Cheesy. Nutritious. Dairy-free. These are the three words that describe nutritional yeast, an ingredient we are seeing more and more of recently. You might have noticed these yellow flakes in the bulk section of your local grocery store. But what is it? We understand how some might find the name “yeast” offputting, but despite that, nutritional yeast, affectionately called “nooch” by its fans, is an ingredient that you want to add to your pantry as soon as possible.
About Nutritional Yeast
Simply put, nutritional yeast is a deactivated yeast that is sold in the form of yellow flakes and powders. It is most often grown on blackstrap molasses, then harvested, heated to halt growth, then crumbled and packaged so it can be sold to consumers. In terms of flavor, nutritional yeast has an uncanny cheesy, nutty flavor that makes it especially useful in dairy-free cooking.
But it is more than just a cheesy-tasting by-product of molasses production — it is also somewhat of a nutritional powerhouse. Depending on the brand that you buy, a single serving of nutritional yeast, which is typically 2 tablespoons, contains between 8-10 grams of protein and 4-5 grams of fiber. It is a great source of vitamins B1, B2, B3, B6, and folate. Nutritional yeast can also be a great source of vitamin B12, the vitamin responsible for keeping our blood, nervous system, and heart healthy. Again, the nutritional value depends entirely on the brand. If you are looking to supplement your vitamin B12 intake with nutritional yeast, be sure to check the nutrition label before you buy.
How to Use Nutritional Yeast
Can’t imagine life without cheese? Well, nutritional yeast can help with that. Its nutty, cheesy flavor make it the perfect ingredient for making all your favorite dishes without the cheese — like mac and cheese! Nutritional yeast is the not-so-secret ingredient that makes the sauce in this Easy Mac and Not Cheese, this Taco Mac and Cheese, and this Oil-Free Mac and Cheese so wonderfully cheesy. You can also use it to make other famously cheesy sauces, like alfredo sauce! Try this Fettuccine Alfredo where the sauce is made by blending steamed cauliflower with nutritional yeast and spices or these Sweet Potato Stuffed Shells With Cashew Alfredo. And you’ll want to put this Life-Changing Cheese Sauce on everything from pasta to broccoli and potatoes. Nobody would ever guess that any of these sauces are actually dairy-free.
You can also use nutritional yeast to make cheesy dips. This Green Chili Nacho Cheese Sauce combines cashews, roasted red pepper, chilis, and nutritional yeast to make a thick, creamy, and spicy dip. Or, try this Cheesy Spinach Dip made from cashews, spinach, and nutritional yeast.
And yes, you can use nutritional yeast to make all kinds of dairy-free cheeses, too. If you are completely new to vegan cheese making, this Herbed Soft Cashew Cheese is the perfect place to start. Simply blend all the ingredients together, heat it up with agar agar, and then pour it into ramekins and let it set. This Garlic and Herb Cashew Cream Cheese is also incredibly simple to make, as is the “ricotta” in these Baked Eggplant Stacks With Cashew Ricotta.
Thankfully, the growing popularity of nutritional yeast means that it is becoming easier and easier to find. Check the specialty ingredients aisle of your local grocery store or try your local health food store. Otherwise, you should be able to find nutritional yeast at practically any grocery store that has a bulk buy section.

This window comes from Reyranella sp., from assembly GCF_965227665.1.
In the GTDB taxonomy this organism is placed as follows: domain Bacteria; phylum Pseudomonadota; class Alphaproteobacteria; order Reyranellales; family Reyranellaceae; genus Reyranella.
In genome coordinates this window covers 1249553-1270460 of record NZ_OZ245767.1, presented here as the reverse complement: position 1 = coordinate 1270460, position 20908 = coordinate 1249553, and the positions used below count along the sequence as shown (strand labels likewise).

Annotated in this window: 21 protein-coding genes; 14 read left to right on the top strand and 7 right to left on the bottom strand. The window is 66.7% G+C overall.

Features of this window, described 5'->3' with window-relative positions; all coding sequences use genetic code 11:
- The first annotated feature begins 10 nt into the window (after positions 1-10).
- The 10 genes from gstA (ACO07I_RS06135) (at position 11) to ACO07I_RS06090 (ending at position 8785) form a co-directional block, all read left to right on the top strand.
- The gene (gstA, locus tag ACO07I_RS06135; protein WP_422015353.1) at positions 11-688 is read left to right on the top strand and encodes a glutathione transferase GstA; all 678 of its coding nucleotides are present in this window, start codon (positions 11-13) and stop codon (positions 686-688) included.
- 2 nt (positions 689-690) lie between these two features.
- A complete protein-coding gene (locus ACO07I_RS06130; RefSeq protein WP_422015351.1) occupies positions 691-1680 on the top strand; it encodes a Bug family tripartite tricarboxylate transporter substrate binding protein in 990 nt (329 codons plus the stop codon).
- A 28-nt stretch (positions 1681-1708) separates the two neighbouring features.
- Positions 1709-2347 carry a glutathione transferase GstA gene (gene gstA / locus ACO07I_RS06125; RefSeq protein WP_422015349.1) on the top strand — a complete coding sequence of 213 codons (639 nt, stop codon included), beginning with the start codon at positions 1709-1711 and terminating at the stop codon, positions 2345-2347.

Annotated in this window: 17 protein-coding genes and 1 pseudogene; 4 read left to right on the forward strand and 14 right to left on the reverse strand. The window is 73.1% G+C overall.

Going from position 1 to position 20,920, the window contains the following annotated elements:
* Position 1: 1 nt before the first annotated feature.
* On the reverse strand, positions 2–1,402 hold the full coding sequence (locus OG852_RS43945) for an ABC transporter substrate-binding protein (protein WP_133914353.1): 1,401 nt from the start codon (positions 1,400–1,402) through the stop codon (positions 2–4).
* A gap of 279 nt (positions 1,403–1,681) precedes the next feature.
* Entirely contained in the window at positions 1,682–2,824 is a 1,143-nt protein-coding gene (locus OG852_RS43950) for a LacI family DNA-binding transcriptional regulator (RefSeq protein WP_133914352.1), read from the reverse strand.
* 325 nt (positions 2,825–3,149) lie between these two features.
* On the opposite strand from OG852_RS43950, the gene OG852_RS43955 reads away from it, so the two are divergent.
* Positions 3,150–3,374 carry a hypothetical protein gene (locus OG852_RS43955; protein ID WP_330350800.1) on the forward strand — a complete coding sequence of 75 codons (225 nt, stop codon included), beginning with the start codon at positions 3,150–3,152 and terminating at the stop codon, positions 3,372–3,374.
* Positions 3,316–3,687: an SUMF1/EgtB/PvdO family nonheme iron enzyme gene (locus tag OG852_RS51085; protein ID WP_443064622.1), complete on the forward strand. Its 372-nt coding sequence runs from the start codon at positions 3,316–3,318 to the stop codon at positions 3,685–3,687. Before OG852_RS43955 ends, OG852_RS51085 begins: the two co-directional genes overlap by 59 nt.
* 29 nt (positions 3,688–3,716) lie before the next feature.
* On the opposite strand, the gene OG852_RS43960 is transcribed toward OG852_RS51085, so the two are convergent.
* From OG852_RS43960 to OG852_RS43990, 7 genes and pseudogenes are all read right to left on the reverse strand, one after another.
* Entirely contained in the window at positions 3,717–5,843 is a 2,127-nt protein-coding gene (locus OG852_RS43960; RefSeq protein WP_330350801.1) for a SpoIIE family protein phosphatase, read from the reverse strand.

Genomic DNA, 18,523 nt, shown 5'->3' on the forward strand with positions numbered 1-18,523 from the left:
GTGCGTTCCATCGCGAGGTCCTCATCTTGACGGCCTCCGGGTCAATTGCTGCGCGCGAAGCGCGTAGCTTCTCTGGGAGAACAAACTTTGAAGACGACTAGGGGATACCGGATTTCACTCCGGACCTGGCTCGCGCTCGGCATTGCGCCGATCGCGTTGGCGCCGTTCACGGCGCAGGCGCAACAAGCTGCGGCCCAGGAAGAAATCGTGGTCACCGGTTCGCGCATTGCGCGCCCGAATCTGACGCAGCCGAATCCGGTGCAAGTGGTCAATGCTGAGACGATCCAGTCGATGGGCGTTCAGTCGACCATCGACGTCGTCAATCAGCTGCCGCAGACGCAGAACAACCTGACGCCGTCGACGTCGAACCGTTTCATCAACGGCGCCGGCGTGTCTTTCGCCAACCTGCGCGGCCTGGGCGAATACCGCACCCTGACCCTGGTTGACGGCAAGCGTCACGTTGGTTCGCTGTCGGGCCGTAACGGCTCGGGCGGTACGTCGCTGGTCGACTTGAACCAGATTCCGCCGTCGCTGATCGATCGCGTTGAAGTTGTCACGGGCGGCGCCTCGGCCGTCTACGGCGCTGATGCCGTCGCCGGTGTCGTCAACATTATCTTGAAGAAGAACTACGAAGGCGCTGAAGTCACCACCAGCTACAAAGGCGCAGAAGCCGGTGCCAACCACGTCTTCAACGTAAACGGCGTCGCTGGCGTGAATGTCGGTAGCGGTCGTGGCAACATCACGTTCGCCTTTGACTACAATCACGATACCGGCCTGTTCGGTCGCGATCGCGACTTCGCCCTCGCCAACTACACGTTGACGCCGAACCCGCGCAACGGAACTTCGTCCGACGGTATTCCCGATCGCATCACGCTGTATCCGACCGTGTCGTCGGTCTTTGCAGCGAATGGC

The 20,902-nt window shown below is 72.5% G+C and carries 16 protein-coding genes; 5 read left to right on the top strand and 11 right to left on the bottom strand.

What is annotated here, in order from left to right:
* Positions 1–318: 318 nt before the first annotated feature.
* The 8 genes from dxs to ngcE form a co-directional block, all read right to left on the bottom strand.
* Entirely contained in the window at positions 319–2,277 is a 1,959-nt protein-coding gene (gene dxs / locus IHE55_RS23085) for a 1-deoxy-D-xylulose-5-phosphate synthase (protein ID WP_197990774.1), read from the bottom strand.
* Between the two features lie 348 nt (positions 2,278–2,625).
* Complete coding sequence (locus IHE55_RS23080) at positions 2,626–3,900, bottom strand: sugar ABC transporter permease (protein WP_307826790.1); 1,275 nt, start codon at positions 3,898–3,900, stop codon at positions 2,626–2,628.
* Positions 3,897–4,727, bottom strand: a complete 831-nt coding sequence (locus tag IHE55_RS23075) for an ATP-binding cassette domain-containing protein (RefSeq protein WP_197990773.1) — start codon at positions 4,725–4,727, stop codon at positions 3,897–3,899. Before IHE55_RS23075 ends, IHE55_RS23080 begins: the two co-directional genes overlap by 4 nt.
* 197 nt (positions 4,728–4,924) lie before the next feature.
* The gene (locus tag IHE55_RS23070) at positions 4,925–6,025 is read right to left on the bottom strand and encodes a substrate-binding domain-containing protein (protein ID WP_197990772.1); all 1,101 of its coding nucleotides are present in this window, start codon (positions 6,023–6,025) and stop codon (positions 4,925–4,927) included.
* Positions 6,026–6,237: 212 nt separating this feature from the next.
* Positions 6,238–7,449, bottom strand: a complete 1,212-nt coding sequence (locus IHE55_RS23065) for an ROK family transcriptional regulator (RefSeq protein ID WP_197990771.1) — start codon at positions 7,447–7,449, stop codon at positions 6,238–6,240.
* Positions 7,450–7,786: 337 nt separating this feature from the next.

If you cannot find nutritional yeast on a local level, you always have the option to buy it online. This Bragg’s Premium Nutritional Yeast Seasoning is fortified with plant-based vitamin B12 and is perfect for use in any recipe that calls for nutritional yeast. A pack of two 4.5-ounce bottles costs $13.79.
Now that you know the basic uses for nutritional yeast, let’s talk about how else we can use it. We’ve already shown you some of the ways you can use this cheesy ingredient to make dairy-free cheese, but there are so many more varieties to talk about. First, mozzarella. The melty, gooey, stretchy mozzarella in these Quesadillas With Cashew Mozzarella and Chipotle Cream is so easy to make, you won’t believe it. And this Baked Cashew Mozzarella is like a fancier version of classic mozzarella sticks. You can also use it to make this Cashew Blue Cheese, this Baked Cashew Brie, this Smoked Coconut Gouda, and so many more varieties.
Nutritional yeast is what makes the sauce in this Lasagna With Cashew Bechamel taste so cheesy and it’s one of the ingredients in this Butternut Squash Lasagna With Tofu Ricotta. You might even want to top it off with this Raw Almond Parmesan, which is made by blending almonds, nutritional yeast, and garlic into a powdery texture. This Parmesan would also make a great topping for soups and salads.
Nutritional yeast adds another layer of flavor to your tofu scramble. This Mushroom Tofu Scramble With Roasted Paprika Potatoes is packed with sautéed mushrooms, cheesy vegetables, and a small amount of nutritional yeast to bring out the savory flavors of the veggies — we don’t blame you if you want to add a little more than the recipe calls for. Try adding it to other tofu scramble recipes, like these Sweet Potato and Tofu Scramble Mega Breakfast Burritos. Another savory breakfast dish that nutritional yeast works great in is quiches. This Cheesy Wild Garlic Quiche had a puff pastry crust, a filling of leeks, onions, and wild garlic, and is topped with a silky-smooth, cheesy sauce. In these light, crisp Chickpea Flour Quiches, nutritional yeast is simply blended into the batter.
And of course, we recommend sprinkling nutritional yeast on just about everything you eat — once you try it, you will want to. Check out our vegan nutritional yeast recipes page for more ideas on how to use this cheesy miracle food.
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